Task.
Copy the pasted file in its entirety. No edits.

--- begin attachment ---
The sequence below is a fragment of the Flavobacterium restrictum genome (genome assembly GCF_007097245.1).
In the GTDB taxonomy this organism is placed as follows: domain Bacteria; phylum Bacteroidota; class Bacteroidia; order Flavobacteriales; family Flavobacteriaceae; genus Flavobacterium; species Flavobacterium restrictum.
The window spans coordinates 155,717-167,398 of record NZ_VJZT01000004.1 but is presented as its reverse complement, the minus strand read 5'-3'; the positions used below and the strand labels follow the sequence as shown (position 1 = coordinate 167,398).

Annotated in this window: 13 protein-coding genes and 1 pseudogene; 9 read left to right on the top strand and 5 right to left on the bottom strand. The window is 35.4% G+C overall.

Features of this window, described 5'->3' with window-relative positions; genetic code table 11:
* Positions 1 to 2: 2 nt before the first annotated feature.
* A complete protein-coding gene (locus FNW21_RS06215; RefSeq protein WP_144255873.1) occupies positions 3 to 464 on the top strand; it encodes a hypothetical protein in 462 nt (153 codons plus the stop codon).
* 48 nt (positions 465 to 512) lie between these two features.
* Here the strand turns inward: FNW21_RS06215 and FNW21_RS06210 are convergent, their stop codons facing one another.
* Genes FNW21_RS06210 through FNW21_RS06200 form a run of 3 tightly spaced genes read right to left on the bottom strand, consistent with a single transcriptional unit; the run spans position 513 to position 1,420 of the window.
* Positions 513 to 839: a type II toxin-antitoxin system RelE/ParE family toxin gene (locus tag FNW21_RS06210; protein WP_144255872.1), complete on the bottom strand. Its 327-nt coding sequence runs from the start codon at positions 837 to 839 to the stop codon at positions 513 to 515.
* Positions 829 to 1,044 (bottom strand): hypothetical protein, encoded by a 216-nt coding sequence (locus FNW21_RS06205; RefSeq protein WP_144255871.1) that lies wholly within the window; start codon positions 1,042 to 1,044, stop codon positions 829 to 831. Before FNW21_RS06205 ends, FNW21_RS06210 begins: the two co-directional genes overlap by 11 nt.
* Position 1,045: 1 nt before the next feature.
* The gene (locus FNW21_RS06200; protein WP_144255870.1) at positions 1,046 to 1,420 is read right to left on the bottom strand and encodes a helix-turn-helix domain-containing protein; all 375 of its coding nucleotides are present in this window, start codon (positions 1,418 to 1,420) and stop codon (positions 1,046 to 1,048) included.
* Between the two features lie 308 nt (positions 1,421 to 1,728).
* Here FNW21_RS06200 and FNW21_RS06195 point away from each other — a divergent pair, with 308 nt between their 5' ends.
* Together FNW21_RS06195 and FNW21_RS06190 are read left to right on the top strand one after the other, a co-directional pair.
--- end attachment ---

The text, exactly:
The sequence below is a fragment of the Flavobacterium restrictum genome (genome assembly GCF_007097245.1).
In the GTDB taxonomy this organism is placed as follows: domain Bacteria; phylum Bacteroidota; class Bacteroidia; order Flavobacteriales; family Flavobacteriaceae; genus Flavobacterium; species Flavobacterium restrictum.
The window spans coordinates 155,717-167,398 of record NZ_VJZT01000004.1 but is presented as its reverse complement, the minus strand read 5'-3'; the positions used below and the strand labels follow the sequence as shown (position 1 = coordinate 167,398).

Annotated in this window: 13 protein-coding genes and 1 pseudogene; 9 read left to right on the top strand and 5 right to left on the bottom strand. The window is 35.4% G+C overall.

Features of this window, described 5'->3' with window-relative positions; genetic code table 11:
* Positions 1 to 2: 2 nt before the first annotated feature.
* A complete protein-coding gene (locus FNW21_RS06215; RefSeq protein WP_144255873.1) occupies positions 3 to 464 on the top strand; it encodes a hypothetical protein in 462 nt (153 codons plus the stop codon).
* 48 nt (positions 465 to 512) lie between these two features.
* Here the strand turns inward: FNW21_RS06215 and FNW21_RS06210 are convergent, their stop codons facing one another.
* Genes FNW21_RS06210 through FNW21_RS06200 form a run of 3 tightly spaced genes read right to left on the bottom strand, consistent with a single transcriptional unit; the run spans position 513 to position 1,420 of the window.
* Positions 513 to 839: a type II toxin-antitoxin system RelE/ParE family toxin gene (locus tag FNW21_RS06210; protein WP_144255872.1), complete on the bottom strand. Its 327-nt coding sequence runs from the start codon at positions 837 to 839 to the stop codon at positions 513 to 515.
* Positions 829 to 1,044 (bottom strand): hypothetical protein, encoded by a 216-nt coding sequence (locus FNW21_RS06205; RefSeq protein WP_144255871.1) that lies wholly within the window; start codon positions 1,042 to 1,044, stop codon positions 829 to 831. Before FNW21_RS06205 ends, FNW21_RS06210 begins: the two co-directional genes overlap by 11 nt.
* Position 1,045: 1 nt before the next feature.
* The gene (locus FNW21_RS06200; protein WP_144255870.1) at positions 1,046 to 1,420 is read right to left on the bottom strand and encodes a helix-turn-helix domain-containing protein; all 375 of its coding nucleotides are present in this window, start codon (positions 1,418 to 1,420) and stop codon (positions 1,046 to 1,048) included.
* Between the two features lie 308 nt (positions 1,421 to 1,728).
* Here FNW21_RS06200 and FNW21_RS06195 point away from each other — a divergent pair, with 308 nt between their 5' ends.
* Together FNW21_RS06195 and FNW21_RS06190 are read left to right on the top strand one after the other, a co-directional pair.